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Cameron Diaz, Drew Barrymore, Lucy Liu, Demi Moore, Bernie Mac, Crispin Glover, Luke Wilson, John Cleese, Matt LeBlanc
Writing Credits:
Ivan Goff (television series), Ben Roberts (television series), John August, Cormac Wibberley, Marianne Wibberley

This summer, the Angels are back.

The Angels prepare to strike without warning as they go undercover to retrieve two missing silver bands. These are no ordinary rings - they contain valuable encrypted information that reveals the new identities of every person in the Federal Witness Protection Program.

When witnesses start turning up dead, only the Angels, using their expertise as masters of disguise, can stop the perpetrator; a mysterious fallen Angel (Demi Moore). Aided by their trusted colleague Jimmy Bosley (Bernie Mac), the Angel's adventure begins at a remote Mongolian outpost and ends only after Dylan (Drew Barrymore) is forced to face a dark secret from her past - a secret that puts the lives of her two best friends in danger.

Box Office:
$120 million.
Opening Weekend
$37.634 million on 3459 screens.
Domestic Gross
$100.685 million.

Rated PG-13

Widescreen 2.40:1/16x9
English Dolby Digital 5.1
French Dolby 2.0

Runtime: 107 min.
Price: $27.94
Release Date: 10/21/2003

• Telestrator Commentary with Director McG
• Audio Commentary with Writers John August, Cormac Wibberley and Marianne Wibberley
• “Angel-Vision” Trivia   Track
• “Turning Angels Into Pussycat Dolls” Featurette
• “Rolling With the Punches” Featurette
• “XXX-Treme Angels” Featurette
• “Full Throttle: The Cars of Charlie’s Angels Featurette
• “Dream Duds: Costuming an Angel” Featurette
• “Angels Makeover: Hansen Dam” Featurette
• “Designing Angels: The Look of Charlie’s Angels: Full Throttle” Featurette
• “Learn Why: There’s No Such Thing As a ‘Short Shot’, Only an Overworked Producer” Featurette
• Music Video
Full Throttle Jukebox
• Cameo-Graphy
• Filmographies
• Trailers
• DVD-ROM Materials

Search Titles:

Sony 36" WEGA KV-36FS12 Monitor; Sony DA333ES Processor/Receiver; Panasonic CV-50 DVD Player using component outputs; Michael Green Revolution Cinema 6i Speakers (all five); Sony SA-WM40 Subwoofer.


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Charlie's Angels: Full Throttle - Unrated Special Edition (2003)

Reviewed by Colin Jacobson (October 13, 2003)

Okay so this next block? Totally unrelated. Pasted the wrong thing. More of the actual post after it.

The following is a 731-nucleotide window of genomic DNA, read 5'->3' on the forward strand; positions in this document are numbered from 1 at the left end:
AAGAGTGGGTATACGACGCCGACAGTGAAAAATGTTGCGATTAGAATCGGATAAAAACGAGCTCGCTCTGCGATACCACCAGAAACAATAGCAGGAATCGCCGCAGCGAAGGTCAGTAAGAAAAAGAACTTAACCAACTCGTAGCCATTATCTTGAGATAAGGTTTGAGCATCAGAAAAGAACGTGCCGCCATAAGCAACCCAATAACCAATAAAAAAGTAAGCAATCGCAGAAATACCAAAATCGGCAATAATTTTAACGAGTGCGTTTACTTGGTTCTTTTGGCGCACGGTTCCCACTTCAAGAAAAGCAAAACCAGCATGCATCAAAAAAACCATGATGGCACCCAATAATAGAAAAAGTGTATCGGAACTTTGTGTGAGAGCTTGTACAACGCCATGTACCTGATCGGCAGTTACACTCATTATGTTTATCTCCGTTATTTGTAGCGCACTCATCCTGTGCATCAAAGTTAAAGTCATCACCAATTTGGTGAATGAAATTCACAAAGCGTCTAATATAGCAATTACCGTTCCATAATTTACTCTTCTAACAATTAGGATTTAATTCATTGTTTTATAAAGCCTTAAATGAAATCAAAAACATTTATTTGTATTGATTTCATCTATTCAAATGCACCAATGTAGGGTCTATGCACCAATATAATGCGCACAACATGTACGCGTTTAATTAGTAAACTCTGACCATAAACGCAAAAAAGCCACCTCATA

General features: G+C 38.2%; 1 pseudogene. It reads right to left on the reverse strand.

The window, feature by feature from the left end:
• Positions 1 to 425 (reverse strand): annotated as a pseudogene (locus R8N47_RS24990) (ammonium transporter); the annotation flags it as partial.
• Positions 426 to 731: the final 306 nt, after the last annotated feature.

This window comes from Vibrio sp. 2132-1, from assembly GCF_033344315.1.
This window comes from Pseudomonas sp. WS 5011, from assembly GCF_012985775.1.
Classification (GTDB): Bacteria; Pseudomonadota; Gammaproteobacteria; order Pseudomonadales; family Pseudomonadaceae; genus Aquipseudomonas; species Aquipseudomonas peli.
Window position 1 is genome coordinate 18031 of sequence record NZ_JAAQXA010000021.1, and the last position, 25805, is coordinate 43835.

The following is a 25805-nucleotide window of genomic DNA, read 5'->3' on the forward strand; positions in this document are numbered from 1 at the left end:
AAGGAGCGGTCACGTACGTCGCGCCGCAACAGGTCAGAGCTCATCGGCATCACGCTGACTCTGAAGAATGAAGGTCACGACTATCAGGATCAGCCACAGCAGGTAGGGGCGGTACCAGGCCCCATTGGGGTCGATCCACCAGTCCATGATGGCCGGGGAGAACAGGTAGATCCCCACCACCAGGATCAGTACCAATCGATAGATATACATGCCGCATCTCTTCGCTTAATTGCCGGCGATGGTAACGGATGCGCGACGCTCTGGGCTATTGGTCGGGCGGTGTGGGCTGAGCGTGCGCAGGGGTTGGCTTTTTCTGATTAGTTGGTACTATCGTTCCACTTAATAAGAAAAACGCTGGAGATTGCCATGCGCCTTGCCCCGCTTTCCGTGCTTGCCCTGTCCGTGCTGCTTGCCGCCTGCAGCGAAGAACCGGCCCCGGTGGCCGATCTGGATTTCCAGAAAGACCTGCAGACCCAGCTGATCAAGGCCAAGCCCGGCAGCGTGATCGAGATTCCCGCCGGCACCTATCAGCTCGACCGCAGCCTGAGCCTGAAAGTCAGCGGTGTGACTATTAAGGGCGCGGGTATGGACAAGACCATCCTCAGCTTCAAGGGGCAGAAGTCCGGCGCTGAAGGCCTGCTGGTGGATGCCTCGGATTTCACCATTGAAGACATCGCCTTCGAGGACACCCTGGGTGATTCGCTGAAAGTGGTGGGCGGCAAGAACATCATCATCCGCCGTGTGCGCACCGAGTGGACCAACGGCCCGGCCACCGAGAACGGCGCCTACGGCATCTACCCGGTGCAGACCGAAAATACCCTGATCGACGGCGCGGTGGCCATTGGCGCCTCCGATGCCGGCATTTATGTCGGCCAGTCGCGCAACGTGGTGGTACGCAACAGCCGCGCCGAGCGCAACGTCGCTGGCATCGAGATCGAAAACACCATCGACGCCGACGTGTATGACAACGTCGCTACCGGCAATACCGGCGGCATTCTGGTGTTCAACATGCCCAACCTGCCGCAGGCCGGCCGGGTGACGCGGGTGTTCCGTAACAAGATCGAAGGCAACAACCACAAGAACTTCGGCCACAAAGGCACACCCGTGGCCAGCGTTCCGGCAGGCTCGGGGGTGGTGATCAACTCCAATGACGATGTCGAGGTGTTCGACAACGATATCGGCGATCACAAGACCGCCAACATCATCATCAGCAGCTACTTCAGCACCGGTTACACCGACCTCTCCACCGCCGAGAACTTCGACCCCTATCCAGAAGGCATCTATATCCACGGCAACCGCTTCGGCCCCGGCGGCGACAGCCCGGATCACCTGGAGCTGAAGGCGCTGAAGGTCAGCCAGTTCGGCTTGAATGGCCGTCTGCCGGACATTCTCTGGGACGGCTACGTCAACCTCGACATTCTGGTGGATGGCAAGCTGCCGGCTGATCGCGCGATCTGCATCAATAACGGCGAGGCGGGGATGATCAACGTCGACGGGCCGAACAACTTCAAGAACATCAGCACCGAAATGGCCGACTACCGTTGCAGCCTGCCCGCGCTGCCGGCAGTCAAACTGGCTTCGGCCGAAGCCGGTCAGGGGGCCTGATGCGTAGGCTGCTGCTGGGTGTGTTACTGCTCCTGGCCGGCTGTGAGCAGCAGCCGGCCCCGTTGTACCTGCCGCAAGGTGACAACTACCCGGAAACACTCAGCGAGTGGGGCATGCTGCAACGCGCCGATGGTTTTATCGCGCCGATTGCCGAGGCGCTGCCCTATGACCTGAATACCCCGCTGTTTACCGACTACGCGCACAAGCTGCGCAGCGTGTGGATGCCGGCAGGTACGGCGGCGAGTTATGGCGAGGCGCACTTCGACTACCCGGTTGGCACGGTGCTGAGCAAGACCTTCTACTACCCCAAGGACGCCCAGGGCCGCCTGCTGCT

Back in the old days, Hollywood regarded a sequel as a success if it nabbed roughly two-thirds of the first flick’s gross. By that reckoning, 2003’s Charlie’s Angels: Full Throttle and its $100 million take enjoyed a satisfying run after the $125 gross of 2000’s original.

However, Hollywood’s perception of sequels has changed over the last few years. Follow-ups like Austin Powers: The Spy Who Shagged Me and The Matrix Reloaded didn’t just nab their two-thirds; they made substantially more than their predecessors. This raises the bar, and Throttle’s 80% of the original didn’t cut it.

Absurdly, this means that many regard Throttle as a dud at the box office. $100 million ain’t what it used to be, but it’s still not bad, and the original movie seemed to enjoy a strange reputation as a blockbuster that its $125 million shouldn’t really have earned for it.

Box office discussions aside, the question remains if Throttle offered a satisfying follow-up cinematically after the surprisingly lively and entertaining original. Unfortunately, it doesn’t live up to the standards of the 2000 flick. While not a classic, that movie was considerably more amusing and likable than the somewhat hollow sequel.

Throttle starts in Northern Mongolia, where the angels - Natalie (Cameron Diaz), Alex (Lucy Liu), and Dylan (Drew Barrymore) – rescue kidnapped US Marshal Ray Carter (Robert Patrick). Though they get Carter out successfully, the baddies make off with Carter’s ring, which we soon learn this was no simple bauble. It was half of a device called HALO (Hidden Alias List Operation), the roster of all America’s federally protected witnesses.

Someone’s already killed one of the witnesses on the list, so the Angels investigate that murder. Along with a new Bosley – Jimmy (Bernie Mac), the brother of his adopted predecessor - this leads them to the beach, since they deduce a surfer committed the crime. There they encounter a former angel, Madison Lee (Demi Moore), a factor that becomes more important later. At present, however, the Angels find a surfer who meets the profile for their culprit: buff Randy Emmers (Rodrigo Santoro).

They track him to a bike race, where they don’t get to deal with him because a figure from their past – the first movie’s mysterious Thin Man (Crispin Glover) – kills Emmers during the race. They find a list of protected witnesses on Emmers. This includes another racer named Max Petroni (Shia LaBeouf) and one Helen Zaas, who just happens to be our Angel Dylan.

We then learn a little about Dylan/Helen’s backstory and her involvement with bad guy Seamus O’Grady (Justin Theroux). It turns out this prior relationship came back to haunt her now; she ratted on Irish gangster Seamus, and it looks like he’s the one who wants the witness list and revenge.